I don’t yet, they get excited about anyone coming to the gate at the moment because right now all people mean replenished food bowls! There are 4 of us taking turns on checking on them while we all settle into a routine so they haven’t decided on any favourite people yet.

In your experience of keeping chickens as pets, what 10 non-negotiable factors do you believe need to be in place to give chickens a life that is physically, emotionally and mentally healthy?

SUN! I can’t believe how much they seem to love lying around and preening in the sun- something they never get to experience when in a battery/ intensive farming environment.

Space to run around. What busy creatures, I don’t think they stop for a second other than to bask and clean in the sun.

Lovely clean earth. The dust baths go on for ages and they seem to love their time kicking up soil and rolling around. I would say dust baths are essential to a chicken’s happiness.

A variety of foods. They get so excited about food and whatever is the most recent bowl to go down receives a huge amount of interest. They seem to enjoy food variety as much as we do.

I have one chicken who fancies herself quite the flier. She goes half way up the ramp and leaps off flapping all the way down- she is getting quite good. The option to be able to spread her wings and flap them is crucial to her happiness.

I can’t believe how much chickens drink! They are certainly at the water bowl much more frequently than any of the donkeys or my cats or dogs. Fresh clean water is obviously essential to everyone but the chickens seem to be almost obsessed with it- maybe it is because of how dehydrated they were when they arrived?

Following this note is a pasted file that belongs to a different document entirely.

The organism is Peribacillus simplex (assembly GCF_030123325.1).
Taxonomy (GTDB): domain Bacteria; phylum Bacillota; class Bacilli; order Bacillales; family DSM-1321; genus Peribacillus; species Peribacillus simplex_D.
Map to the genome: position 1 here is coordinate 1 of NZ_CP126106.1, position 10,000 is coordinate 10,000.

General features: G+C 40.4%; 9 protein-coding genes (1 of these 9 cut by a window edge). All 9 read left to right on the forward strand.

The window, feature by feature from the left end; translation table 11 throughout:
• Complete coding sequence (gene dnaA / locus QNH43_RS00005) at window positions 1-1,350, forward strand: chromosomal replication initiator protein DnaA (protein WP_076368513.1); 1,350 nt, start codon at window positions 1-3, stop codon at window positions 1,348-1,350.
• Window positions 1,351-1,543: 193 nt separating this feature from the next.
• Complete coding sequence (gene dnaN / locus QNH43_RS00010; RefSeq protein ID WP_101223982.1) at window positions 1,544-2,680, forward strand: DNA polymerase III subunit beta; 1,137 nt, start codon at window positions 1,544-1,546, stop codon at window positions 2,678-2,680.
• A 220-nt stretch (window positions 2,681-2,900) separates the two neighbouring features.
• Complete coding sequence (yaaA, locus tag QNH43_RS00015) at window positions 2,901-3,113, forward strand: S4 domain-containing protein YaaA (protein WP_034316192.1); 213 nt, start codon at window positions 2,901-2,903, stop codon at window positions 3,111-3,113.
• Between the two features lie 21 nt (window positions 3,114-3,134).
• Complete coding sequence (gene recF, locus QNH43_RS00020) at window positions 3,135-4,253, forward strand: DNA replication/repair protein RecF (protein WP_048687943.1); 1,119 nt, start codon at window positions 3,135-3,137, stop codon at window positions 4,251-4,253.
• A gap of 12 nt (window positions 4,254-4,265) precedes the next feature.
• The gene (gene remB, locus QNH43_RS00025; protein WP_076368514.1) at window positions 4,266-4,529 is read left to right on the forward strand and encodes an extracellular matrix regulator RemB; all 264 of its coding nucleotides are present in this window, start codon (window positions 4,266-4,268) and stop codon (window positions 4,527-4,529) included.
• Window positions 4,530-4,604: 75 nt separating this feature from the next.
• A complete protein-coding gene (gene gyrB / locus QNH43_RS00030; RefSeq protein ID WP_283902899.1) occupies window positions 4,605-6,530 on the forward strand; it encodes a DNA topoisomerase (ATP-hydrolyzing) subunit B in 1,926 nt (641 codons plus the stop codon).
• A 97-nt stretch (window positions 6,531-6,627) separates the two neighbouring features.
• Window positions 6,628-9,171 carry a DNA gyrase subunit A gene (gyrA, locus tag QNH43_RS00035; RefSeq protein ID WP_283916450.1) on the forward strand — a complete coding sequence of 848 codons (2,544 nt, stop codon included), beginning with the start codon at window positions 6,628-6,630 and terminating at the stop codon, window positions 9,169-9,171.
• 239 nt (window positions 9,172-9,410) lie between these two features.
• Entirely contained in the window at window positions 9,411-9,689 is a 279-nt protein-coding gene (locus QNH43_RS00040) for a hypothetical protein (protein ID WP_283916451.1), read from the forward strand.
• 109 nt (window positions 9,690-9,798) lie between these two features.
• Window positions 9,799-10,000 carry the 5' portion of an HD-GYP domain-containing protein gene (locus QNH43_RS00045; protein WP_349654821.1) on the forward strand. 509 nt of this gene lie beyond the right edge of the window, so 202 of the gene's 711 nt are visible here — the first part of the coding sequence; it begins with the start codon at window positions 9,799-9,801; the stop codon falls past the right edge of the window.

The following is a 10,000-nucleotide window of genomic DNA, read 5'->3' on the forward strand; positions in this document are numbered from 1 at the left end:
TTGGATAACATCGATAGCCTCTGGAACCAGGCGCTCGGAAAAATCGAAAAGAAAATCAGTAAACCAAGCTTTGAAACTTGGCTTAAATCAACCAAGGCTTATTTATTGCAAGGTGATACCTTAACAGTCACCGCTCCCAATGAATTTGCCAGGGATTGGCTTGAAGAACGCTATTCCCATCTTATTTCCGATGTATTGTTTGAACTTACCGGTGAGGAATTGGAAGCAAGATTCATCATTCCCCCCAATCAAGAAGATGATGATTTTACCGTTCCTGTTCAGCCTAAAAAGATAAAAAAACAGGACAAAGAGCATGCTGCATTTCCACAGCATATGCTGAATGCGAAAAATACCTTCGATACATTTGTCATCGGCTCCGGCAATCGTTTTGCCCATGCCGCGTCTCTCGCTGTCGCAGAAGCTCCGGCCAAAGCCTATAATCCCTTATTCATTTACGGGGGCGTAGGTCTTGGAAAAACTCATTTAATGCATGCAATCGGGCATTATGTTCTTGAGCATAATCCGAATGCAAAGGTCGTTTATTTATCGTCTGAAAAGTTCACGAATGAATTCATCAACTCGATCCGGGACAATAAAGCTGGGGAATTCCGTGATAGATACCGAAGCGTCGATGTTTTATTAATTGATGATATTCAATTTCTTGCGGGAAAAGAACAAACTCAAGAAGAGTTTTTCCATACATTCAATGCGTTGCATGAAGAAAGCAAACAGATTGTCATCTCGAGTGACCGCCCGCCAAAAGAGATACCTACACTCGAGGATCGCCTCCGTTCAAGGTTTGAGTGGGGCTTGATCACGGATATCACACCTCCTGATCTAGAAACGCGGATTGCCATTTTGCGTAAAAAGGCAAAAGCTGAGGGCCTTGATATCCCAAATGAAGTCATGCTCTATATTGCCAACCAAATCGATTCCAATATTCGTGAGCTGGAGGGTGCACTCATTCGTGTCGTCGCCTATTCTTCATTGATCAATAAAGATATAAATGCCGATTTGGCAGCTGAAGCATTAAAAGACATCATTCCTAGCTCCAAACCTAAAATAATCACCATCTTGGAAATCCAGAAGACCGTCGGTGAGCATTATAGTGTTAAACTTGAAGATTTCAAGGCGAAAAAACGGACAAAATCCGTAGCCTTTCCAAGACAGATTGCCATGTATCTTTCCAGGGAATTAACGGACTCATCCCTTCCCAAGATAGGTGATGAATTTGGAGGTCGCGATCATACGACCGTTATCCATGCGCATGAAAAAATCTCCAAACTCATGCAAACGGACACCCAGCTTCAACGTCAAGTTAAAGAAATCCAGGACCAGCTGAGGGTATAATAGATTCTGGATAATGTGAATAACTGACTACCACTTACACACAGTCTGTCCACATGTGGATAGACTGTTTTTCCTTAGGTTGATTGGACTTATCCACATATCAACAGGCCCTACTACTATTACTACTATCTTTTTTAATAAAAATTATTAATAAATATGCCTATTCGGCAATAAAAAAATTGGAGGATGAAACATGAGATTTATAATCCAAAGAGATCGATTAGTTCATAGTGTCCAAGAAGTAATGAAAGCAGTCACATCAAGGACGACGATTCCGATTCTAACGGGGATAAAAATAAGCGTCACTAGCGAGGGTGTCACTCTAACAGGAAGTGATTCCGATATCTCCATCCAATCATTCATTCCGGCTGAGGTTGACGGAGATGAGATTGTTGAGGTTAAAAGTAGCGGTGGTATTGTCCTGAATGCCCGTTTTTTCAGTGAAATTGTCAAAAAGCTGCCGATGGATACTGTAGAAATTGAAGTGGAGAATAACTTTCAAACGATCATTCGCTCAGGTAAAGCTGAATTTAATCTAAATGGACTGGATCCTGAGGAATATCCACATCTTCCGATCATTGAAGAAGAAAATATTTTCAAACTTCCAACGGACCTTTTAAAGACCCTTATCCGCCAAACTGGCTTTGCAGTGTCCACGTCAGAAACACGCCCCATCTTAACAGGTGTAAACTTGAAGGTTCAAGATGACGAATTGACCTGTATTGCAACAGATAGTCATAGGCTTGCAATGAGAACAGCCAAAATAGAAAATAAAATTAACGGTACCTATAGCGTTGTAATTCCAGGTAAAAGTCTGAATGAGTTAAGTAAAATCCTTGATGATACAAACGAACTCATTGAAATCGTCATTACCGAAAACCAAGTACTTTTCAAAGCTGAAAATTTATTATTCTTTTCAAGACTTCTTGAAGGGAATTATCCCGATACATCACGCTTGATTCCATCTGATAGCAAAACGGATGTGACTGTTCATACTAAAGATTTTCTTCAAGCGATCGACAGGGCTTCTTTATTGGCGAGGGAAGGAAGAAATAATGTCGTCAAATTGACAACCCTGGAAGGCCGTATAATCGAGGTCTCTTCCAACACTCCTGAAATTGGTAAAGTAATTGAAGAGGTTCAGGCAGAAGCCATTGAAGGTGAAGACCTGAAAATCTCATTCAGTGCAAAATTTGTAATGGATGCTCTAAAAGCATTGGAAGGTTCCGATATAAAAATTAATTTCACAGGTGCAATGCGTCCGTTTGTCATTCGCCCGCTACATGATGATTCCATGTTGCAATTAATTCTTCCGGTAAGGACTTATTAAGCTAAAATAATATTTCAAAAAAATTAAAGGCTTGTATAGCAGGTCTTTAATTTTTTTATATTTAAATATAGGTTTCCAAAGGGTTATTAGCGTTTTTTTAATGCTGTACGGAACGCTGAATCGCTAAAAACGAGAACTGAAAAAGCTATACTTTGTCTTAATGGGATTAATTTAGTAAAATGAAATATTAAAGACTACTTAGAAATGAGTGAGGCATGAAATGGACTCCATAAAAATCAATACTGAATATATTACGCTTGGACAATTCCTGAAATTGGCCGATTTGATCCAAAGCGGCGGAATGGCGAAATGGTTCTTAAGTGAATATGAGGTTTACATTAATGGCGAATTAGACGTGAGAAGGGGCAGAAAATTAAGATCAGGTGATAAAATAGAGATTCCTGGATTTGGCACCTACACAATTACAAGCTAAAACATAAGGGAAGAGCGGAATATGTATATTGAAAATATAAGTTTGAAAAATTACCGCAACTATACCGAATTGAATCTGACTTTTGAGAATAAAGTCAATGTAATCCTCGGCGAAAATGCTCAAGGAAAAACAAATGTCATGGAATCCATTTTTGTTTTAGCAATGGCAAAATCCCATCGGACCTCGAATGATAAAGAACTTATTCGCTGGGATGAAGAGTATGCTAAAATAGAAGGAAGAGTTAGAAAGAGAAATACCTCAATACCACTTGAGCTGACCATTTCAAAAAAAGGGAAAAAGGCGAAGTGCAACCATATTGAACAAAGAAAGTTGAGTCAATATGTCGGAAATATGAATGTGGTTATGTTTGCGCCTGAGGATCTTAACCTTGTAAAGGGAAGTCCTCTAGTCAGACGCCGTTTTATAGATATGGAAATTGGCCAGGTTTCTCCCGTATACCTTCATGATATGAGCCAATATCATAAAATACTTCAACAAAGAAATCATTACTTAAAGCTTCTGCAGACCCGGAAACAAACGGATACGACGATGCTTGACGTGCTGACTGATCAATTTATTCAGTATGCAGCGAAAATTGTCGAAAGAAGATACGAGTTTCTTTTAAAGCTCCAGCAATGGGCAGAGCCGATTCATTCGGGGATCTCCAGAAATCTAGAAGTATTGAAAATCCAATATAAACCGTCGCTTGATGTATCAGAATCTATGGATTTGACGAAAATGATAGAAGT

Somewhere safe to go at night. They get quite panicked if the sun goes down and the entire flock isn’t safely together in their house. They certainly worry about the remaining flock members still outside and the hens on the ‘patio area’ of their house chatter away and once the final chicken arrives they all go in to their house together calmly.

I am sure in time I will be able to list 100 points but for now this is it.

If you could say one thing, on behalf of chickens in the world, to the decision makers in your country, what would that one thing be?

It is hard not to go on a vegetarian/ vegan rant here. Obviously the message that all farmed animals would want to send out would be to beg for the end of their suffering. These animals are too intelligent, feel too much and think too much to be subjected to the lives we lock them into. Even if the message went out from all animals to every single person on this earth via main-stream media- still nothing would change, by the time you are an adult, locked into you habits and your beliefs you will choose ‘convenience’ and the ‘easy, lazy route’ every time. Children need to connect with animals from a young age, they need to be taught to be empathetic and they need to keep hold of the belief that ‘animals are just like us’ and not lose it as they grow up. So maybe animals- being more conscious than human’s are- would want to send out the message that every single child needs to have a pet and learn to love an animal with their whole, unbiased, childhood heart.